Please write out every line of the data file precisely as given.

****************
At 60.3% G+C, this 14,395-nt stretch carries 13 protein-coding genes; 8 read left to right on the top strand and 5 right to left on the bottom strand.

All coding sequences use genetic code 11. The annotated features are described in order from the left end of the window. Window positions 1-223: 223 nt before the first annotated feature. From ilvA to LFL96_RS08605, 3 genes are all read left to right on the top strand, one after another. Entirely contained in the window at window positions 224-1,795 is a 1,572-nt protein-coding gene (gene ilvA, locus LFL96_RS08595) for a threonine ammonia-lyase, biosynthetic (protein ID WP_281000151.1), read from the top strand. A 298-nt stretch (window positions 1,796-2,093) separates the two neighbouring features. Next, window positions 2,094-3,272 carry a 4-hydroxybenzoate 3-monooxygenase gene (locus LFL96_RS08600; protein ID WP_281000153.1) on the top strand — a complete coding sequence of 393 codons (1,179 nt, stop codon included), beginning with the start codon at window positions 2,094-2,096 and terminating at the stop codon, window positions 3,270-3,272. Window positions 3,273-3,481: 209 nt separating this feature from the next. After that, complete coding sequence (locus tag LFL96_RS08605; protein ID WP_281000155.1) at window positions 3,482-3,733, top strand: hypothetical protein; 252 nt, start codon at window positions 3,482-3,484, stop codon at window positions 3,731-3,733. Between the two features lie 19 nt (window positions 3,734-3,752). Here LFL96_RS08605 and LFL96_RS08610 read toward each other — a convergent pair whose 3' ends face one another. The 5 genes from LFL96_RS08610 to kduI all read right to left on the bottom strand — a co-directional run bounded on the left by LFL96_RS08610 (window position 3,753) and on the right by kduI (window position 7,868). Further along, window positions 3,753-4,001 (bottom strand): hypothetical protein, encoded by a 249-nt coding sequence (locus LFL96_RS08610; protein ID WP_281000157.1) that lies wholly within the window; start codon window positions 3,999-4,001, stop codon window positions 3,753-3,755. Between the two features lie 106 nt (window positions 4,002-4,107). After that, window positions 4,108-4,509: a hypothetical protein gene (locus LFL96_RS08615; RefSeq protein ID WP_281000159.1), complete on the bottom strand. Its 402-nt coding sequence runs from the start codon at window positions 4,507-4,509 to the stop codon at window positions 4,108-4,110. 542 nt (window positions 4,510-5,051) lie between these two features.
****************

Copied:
At 60.3% G+C, this 14,395-nt stretch carries 13 protein-coding genes; 8 read left to right on the top strand and 5 right to left on the bottom strand.

All coding sequences use genetic code 11. The annotated features are described in order from the left end of the window. Window positions 1-223: 223 nt before the first annotated feature. From ilvA to LFL96_RS08605, 3 genes are all read left to right on the top strand, one after another. Entirely contained in the window at window positions 224-1,795 is a 1,572-nt protein-coding gene (gene ilvA, locus LFL96_RS08595) for a threonine ammonia-lyase, biosynthetic (protein ID WP_281000151.1), read from the top strand. A 298-nt stretch (window positions 1,796-2,093) separates the two neighbouring features. Next, window positions 2,094-3,272 carry a 4-hydroxybenzoate 3-monooxygenase gene (locus LFL96_RS08600; protein ID WP_281000153.1) on the top strand — a complete coding sequence of 393 codons (1,179 nt, stop codon included), beginning with the start codon at window positions 2,094-2,096 and terminating at the stop codon, window positions 3,270-3,272. Window positions 3,273-3,481: 209 nt separating this feature from the next. After that, complete coding sequence (locus tag LFL96_RS08605; protein ID WP_281000155.1) at window positions 3,482-3,733, top strand: hypothetical protein; 252 nt, start codon at window positions 3,482-3,484, stop codon at window positions 3,731-3,733. Between the two features lie 19 nt (window positions 3,734-3,752). Here LFL96_RS08605 and LFL96_RS08610 read toward each other — a convergent pair whose 3' ends face one another. The 5 genes from LFL96_RS08610 to kduI all read right to left on the bottom strand — a co-directional run bounded on the left by LFL96_RS08610 (window position 3,753) and on the right by kduI (window position 7,868). Further along, window positions 3,753-4,001 (bottom strand): hypothetical protein, encoded by a 249-nt coding sequence (locus LFL96_RS08610; protein ID WP_281000157.1) that lies wholly within the window; start codon window positions 3,999-4,001, stop codon window positions 3,753-3,755. Between the two features lie 106 nt (window positions 4,002-4,107). After that, window positions 4,108-4,509: a hypothetical protein gene (locus LFL96_RS08615; RefSeq protein ID WP_281000159.1), complete on the bottom strand. Its 402-nt coding sequence runs from the start codon at window positions 4,507-4,509 to the stop codon at window positions 4,108-4,110. 542 nt (window positions 4,510-5,051) lie between these two features.